Perhaps his plan was practical after all. Sunday, Lorelai and Rory appeared late and ordered a stack of pancakes from Lane. Monday, Tuesday, and Thursday, they stopped in for a quick breakfast and nothing more than the usual orders and chitchat. (Or, this being Lorelai, a ridiculous amount of calorie-laden food and a lengthy nonsensical running monologue.) Wednesday, they hadn't appeared at all.
And so when he closed up Friday, he exhaled deeply as he flipped over the 'closed' sign and semi-accidentally forgot to lock the door. He took his time wiping down the tables and cleaning out the equipment, and just as he reached the last tea-stain on the counter, he heard the familiar tinkle of the bells over the entrance. He reached beneath the counter for a coffee mug without bothering to look up.
"You're psychic." She smiled at him as she sat down on the nearest stool.
"Lorelai wants coffee. Tough to predict."
She wrapped her hands around the cup as he poured. "I have to stop doing this."
"I've been telling you that for years."
"Letting the Wicked Witch of West Hartford get to me?"
"Coffee goes well with pie."
"How did I know that was coming?" Her served her the last piece of pie and stood, arms braced against the counter, and waited.
He leaned on the counter. She poked at her pie. He stared at the counter. She stared at her fork. This was going well.
It was possibly the quietest Lorelai Gilmore had ever been.
"You kissed me." Luke nearly jumped at the sound of her voice.
He sighed. "I know."
"Twice." She continued staring at her pie.
"You kissed me the second time."
She nodded and, for once, didn't argue. "How long?"
"How long what?" He knew exactly what, and had no desire to answer.
"How long had you been wanting to do that?"
He must not answer. He must distract. A flash of inspiration hit. "You asked me out."
She gasped. "And I didn't even remember it! Tell me, Great Karnak, when did this happen?"
"Alright, you tried to ask me out."
"You were the one who didn't answer."
"You never actually asked." His voice was beginning to rise. "What was I supposed to say, uh, Lorelai, that thing?"
"We would have both known what you said!" Her voice was rising to match his.
"We would not have both known what I said and then we would have spent the whole week trying to figure out whether you actually asked me out and whether I said yes and whether we were actually going out, because things just weren't awkward enough. And even if we did understand each other, that's not how normal people communicate anyway! We use sentences!"
He smacked his palm against the counter for emphasis.
"So this is all about my bad grammar?"
"No, this is about you not asking people out and then kissing them."
"By 'them', Mr. Grammar, I suppose you mean I did this to more than one person, and if so I'd like to know how you found all these men I've been kissing and whether there's going to be some kind of class action."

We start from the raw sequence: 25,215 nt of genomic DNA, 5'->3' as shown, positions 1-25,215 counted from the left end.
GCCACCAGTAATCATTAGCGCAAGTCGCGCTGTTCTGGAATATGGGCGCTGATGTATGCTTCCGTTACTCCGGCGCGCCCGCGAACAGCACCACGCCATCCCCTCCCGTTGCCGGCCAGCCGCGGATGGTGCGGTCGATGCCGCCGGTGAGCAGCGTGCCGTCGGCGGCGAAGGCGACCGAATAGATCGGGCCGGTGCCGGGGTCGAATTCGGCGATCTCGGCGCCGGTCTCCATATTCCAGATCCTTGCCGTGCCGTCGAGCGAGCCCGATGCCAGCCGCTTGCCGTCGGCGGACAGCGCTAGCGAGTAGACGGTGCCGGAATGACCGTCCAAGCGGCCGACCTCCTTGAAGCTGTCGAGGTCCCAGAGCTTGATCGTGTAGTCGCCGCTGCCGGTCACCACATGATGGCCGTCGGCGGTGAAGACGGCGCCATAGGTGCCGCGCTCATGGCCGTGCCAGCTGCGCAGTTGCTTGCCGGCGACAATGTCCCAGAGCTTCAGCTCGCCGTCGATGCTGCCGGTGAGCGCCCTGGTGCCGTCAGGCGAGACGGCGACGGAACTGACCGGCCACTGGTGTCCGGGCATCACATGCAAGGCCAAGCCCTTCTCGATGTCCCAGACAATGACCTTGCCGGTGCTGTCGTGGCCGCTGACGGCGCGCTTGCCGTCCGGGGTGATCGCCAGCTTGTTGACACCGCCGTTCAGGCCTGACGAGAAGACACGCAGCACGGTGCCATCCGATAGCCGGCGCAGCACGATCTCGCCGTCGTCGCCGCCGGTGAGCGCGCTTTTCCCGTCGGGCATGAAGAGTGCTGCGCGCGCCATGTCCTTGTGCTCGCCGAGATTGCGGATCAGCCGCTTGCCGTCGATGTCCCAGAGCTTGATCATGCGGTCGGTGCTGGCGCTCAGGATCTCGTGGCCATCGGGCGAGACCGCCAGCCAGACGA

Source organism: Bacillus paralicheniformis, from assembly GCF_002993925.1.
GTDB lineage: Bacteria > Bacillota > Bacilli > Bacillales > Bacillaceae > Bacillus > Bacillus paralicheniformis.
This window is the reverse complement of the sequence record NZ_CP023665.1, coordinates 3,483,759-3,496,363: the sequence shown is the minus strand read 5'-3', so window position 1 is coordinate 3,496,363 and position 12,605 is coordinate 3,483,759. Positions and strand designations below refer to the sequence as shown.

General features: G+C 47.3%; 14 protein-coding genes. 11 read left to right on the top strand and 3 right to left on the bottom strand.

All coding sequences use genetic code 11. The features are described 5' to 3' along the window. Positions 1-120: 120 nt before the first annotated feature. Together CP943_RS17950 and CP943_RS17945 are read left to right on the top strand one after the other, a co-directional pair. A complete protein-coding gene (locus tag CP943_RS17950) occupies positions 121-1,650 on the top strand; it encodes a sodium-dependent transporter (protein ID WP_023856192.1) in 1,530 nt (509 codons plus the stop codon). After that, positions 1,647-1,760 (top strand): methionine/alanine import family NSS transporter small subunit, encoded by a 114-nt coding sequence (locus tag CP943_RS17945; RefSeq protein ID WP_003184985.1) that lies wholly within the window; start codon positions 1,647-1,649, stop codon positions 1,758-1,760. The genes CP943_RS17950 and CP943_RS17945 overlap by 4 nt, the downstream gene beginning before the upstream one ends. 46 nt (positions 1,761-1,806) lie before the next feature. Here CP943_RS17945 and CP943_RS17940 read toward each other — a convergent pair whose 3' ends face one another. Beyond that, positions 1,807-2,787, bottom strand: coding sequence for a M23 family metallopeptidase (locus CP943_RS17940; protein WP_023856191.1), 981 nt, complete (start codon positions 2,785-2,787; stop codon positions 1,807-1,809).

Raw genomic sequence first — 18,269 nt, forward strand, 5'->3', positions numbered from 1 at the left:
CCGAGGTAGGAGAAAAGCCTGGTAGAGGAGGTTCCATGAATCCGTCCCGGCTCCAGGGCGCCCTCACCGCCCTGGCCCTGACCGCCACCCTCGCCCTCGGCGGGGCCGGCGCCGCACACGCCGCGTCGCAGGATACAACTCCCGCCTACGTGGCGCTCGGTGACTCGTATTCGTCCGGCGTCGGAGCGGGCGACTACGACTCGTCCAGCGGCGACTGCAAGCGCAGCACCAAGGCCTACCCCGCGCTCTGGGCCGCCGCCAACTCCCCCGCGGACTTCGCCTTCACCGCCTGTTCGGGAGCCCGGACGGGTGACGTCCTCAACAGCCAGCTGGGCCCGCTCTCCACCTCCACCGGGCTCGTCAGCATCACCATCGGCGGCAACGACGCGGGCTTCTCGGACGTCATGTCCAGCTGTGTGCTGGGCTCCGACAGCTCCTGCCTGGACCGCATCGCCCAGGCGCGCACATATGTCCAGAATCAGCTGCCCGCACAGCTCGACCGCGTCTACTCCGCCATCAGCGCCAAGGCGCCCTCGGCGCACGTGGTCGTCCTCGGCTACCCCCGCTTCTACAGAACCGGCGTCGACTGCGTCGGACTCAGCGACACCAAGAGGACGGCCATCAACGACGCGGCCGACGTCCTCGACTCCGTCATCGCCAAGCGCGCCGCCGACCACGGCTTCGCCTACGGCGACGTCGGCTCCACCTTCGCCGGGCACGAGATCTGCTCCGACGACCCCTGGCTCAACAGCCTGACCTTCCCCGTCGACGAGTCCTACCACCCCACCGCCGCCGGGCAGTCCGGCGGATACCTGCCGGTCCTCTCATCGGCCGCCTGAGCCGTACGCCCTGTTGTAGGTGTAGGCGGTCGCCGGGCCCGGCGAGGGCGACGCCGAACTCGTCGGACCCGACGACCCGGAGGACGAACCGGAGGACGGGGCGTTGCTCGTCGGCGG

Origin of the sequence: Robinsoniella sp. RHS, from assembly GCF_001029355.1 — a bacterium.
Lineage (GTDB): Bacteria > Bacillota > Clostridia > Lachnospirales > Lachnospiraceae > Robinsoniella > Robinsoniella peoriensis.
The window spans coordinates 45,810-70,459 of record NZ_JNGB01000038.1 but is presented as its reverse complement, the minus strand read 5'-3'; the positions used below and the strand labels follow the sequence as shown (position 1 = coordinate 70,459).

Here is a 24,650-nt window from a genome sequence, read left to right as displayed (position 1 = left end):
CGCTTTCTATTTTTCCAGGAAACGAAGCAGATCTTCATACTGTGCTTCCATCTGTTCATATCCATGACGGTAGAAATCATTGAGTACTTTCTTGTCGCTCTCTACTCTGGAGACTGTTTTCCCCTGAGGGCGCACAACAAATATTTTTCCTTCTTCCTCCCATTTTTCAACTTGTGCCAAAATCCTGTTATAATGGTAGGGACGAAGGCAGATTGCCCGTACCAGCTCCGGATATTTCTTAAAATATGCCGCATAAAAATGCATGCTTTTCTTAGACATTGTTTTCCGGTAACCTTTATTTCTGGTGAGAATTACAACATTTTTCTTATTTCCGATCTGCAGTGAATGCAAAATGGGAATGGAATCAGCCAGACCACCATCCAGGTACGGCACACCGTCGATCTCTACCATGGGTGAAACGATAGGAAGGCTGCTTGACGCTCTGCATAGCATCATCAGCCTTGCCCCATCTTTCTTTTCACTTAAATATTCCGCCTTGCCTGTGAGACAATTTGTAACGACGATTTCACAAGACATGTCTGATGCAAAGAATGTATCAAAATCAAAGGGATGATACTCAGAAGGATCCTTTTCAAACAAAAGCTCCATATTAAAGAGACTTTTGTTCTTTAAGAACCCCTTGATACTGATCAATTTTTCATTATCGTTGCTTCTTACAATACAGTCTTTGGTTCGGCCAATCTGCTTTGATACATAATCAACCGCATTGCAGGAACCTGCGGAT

Luke took a deep breath and spoke very precisely. "Fine, this is about you not asking me out and then kissing me."
"You kissed me first!"
"I know." He glanced down at the counter, back to Lorelai, back to the counter, and took a second deep breath, bringing his voice back down to a normal level. "How long had you been waiting to do that?"
"I asked you first." She shot him her best I'm-so-mischievous smile.
This was the part where he really could have cursed himself for speaking. Lorelai's the one who asks inappropriate questions at exactly the wrong time. Oh hell, she's already rubbing off on me.
"So why didn't you?" Before she could comment, he clarified: "Ask me out."
She poked at her pie. "I wasn't sure."
"And you are now?"
And this is why he is the one who shuts up and lets her talk. Talking inevitably gets you into trouble.
She put down her fork, looked up from her plate, and said three of the most shocking words he'd ever heard.
"I am now."
His eyes met hers, and neither of them looked away for a long moment.
"Me, too." His voice came out gravelly and far lower than he'd intended.
He leaned across the counter and kissed her a third time, gently, slowly. He was beginning to recognize the scent of her skin, the slight taste of coffee on her lips, the way she squeezed his arm more and more tightly, without even realizing she was doing it. It was genuine, and simple, and real.
When they broke away, he looked at her for a long moment and moved his hand to cover hers, still gripping his arm.
"Now you're supposed the ask the guy out properly."
Lorelai blinked. "Me? I thought the guy was supposed to do the whole properly-asking-out thing."
"Now you go for old-fashioned?"
"Luke, do you—"
"Lorelai, would you—"
They started at the same moment, broke off at the same moment, laughed at the same moment. Lorelai shook her head. "Five minutes in, and this is already getting scary."
He smiled. "Tomorrow good?"
"Tomorrow's good. What are we doing?"
"What do you want to do?"
"Oh, we are not starting this. One step down this path, and next thing you know, we're sitting across the table from each other refusing to decide on a movie and ordering nothing on the longest first date in history."
He resisted the urge to roll his eyes. This would never, of course, be simple. "Ok, how about dinner?"
Another pause. Another long pause. Lorelai fidgeted in her seat. "I'm just gonna keep doing that whole awkward stare thing, if you don't mind."
She leaned across the counter and kissed him gently, quickly, one more time. She was off the stool and through the door without another word.
A grin crept across his face as he watched her go.
Turns out it didn't take a comet, after all.